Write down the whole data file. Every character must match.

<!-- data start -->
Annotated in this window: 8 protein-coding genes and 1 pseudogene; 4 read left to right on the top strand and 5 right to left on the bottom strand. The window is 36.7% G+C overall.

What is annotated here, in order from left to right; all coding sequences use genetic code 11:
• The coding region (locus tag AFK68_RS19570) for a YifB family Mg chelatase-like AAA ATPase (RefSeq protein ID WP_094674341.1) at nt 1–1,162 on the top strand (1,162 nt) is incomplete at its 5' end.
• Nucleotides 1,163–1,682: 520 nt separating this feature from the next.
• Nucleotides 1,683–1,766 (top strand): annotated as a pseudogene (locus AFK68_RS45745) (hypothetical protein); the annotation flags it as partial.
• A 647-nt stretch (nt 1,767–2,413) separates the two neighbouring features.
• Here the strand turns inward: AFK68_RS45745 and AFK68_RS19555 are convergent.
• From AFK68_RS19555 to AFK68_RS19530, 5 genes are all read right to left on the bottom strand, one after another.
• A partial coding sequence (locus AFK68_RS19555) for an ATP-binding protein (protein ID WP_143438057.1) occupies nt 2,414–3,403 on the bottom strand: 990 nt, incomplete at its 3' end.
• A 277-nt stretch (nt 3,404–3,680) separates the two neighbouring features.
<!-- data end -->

Annotated in this window: 8 protein-coding genes and 1 pseudogene; 4 read left to right on the top strand and 5 right to left on the bottom strand. The window is 36.7% G+C overall.

What is annotated here, in order from left to right; all coding sequences use genetic code 11:
• The coding region (locus tag AFK68_RS19570) for a YifB family Mg chelatase-like AAA ATPase (RefSeq protein ID WP_094674341.1) at nt 1–1,162 on the top strand (1,162 nt) is incomplete at its 5' end.
• Nucleotides 1,163–1,682: 520 nt separating this feature from the next.
• Nucleotides 1,683–1,766 (top strand): annotated as a pseudogene (locus AFK68_RS45745) (hypothetical protein); the annotation flags it as partial.
• A 647-nt stretch (nt 1,767–2,413) separates the two neighbouring features.
• Here the strand turns inward: AFK68_RS45745 and AFK68_RS19555 are convergent.
• From AFK68_RS19555 to AFK68_RS19530, 5 genes are all read right to left on the bottom strand, one after another.
• A partial coding sequence (locus AFK68_RS19555) for an ATP-binding protein (protein ID WP_143438057.1) occupies nt 2,414–3,403 on the bottom strand: 990 nt, incomplete at its 3' end.
• A 277-nt stretch (nt 3,404–3,680) separates the two neighbouring features.